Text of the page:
There is a secret in Ruby's family--one involving Ruby, but kept from her. There are hints from cousins, overheard remarks from aunties, but Ruby dismisses then as "confusion"--people mixing up the events of her family history. But following a bitter accusation, she searches for the shoeless shoebox in her mother's closet, she knows she has confirmation of an evil deed.
When the secret is revealed, she confronts her dying mother: why was it never spoken of? Ruby then learns of her mother's sorrow and protective love.
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8 of 10 people found the following review helpful
5.0 out of 5 stars The brilliant story of a family unhinged March 23 2004
Format:Paperback
In this book, the fictional Ruby Lennox reflects on her childhood and her family - her bizarre parents and strange, self-absorbed sisters, and ofcourse the small (and large) events that punctuate their lives. I found this dysfunctional family, who didn't seem to want to be a family (but were forced to anyway), really fascinating.
Reading this book, it isn't until the end that you realise what Ruby finally realises: that the individuals in families don't have to get along, they don't have to like eachother, they don't even have to take the same paths in life. But they will always have shared experiences (even if they had no choice in the matter), and somehow this is an indelible bond.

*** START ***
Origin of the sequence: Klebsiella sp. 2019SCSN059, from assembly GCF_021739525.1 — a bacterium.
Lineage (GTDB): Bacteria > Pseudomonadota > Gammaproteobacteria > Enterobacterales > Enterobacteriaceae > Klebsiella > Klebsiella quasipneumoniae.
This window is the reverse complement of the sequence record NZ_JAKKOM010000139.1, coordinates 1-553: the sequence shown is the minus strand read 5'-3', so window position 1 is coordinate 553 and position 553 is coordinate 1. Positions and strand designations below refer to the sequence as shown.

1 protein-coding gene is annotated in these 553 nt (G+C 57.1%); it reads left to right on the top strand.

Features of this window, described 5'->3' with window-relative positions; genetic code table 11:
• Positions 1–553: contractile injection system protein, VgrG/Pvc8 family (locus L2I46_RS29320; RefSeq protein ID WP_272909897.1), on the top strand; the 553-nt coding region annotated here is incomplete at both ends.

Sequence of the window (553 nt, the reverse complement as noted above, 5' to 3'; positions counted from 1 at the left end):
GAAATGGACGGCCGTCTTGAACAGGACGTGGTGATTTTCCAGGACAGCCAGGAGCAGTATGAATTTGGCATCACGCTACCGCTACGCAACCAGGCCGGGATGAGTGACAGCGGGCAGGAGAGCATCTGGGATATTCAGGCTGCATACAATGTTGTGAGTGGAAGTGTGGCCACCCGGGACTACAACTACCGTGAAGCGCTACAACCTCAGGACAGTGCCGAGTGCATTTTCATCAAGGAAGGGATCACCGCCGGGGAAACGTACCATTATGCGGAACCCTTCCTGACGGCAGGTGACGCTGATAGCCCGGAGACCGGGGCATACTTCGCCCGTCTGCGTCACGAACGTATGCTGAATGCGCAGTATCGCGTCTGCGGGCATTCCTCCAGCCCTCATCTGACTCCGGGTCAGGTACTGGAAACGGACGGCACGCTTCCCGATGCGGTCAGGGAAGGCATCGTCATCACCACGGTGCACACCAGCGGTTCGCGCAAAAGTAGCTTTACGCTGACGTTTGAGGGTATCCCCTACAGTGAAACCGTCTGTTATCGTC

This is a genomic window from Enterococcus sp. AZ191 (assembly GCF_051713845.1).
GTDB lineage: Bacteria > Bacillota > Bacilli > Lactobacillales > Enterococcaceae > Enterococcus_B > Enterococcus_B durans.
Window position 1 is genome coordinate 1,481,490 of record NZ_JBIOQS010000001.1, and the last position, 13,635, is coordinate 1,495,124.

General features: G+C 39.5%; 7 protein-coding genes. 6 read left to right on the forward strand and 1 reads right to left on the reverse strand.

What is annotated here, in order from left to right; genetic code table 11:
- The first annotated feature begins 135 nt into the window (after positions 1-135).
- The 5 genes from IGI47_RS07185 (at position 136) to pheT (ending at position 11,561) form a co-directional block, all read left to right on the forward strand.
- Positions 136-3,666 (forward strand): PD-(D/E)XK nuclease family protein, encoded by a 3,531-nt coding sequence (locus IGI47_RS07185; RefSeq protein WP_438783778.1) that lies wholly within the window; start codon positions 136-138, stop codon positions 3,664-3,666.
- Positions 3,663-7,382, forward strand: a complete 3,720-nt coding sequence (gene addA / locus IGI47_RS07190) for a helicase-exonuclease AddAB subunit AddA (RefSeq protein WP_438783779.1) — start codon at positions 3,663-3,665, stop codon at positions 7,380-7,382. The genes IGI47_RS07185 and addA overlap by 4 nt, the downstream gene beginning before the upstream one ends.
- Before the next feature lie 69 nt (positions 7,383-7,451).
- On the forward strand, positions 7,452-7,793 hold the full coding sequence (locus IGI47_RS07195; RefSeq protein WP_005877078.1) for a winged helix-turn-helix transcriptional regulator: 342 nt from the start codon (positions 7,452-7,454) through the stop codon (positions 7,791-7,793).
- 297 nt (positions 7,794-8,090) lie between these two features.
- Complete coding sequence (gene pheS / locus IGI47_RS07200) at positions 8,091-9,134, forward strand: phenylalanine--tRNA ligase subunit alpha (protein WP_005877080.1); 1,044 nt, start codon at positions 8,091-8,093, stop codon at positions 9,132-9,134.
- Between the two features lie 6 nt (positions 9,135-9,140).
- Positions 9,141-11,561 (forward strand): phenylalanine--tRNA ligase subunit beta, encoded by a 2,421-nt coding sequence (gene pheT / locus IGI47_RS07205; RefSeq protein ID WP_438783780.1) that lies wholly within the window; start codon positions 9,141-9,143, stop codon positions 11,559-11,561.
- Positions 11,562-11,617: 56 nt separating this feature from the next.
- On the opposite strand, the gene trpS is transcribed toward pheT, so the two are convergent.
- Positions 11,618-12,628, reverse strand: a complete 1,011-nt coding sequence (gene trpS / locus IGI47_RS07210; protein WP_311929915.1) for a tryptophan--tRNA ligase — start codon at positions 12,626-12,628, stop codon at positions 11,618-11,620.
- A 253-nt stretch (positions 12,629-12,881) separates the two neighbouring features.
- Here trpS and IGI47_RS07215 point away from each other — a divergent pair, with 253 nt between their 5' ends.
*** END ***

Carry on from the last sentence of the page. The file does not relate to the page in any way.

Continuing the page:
The anecdotes in the book are relayed with genuine feeling - as another reader has said, "tragi-comical" in their subject matter. The characters are brilliantly portrayed - amusing, quirky, selfish people who somehow still manage to have a bond with eachother (though they scarcely realise it). And the reflection on the meaning of family is subtle, not sickening and obvious.
Put simply, this is a moving, and yet highly entertaining book. I would recommend it to anyone that wants more from fiction than a fast-paced, light read.
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3.0 out of 5 stars Far too much work expected of the reader. March 8 2014
By cleo
Format:Paperback
The protagonist’s story, Ruby Lennox, starts at conception and finishes in her senior years. Her family history is explored in snippets back to her great-grandmother. The format alternates between her life and her family’s history. Ruby’s life is followed more or less chronologically, but her family history bounces between characters and time periods. The attempt at a multi-layered story intertwining her family history with world history is ambitious but not very successful. Each generation is filled with multiple characters and while it is intriguing to see them die in one segment only to reappear for a more fully examined description of their character, their relationships with other characters and how their behavior impacts future generations, it is tiresome to have to connect the out of order chapters to piece together a full picture of the extended family. My overwhelming feeling about the book was that it was very cluttered and I felt as if I was being buffeted about on a rocky boat.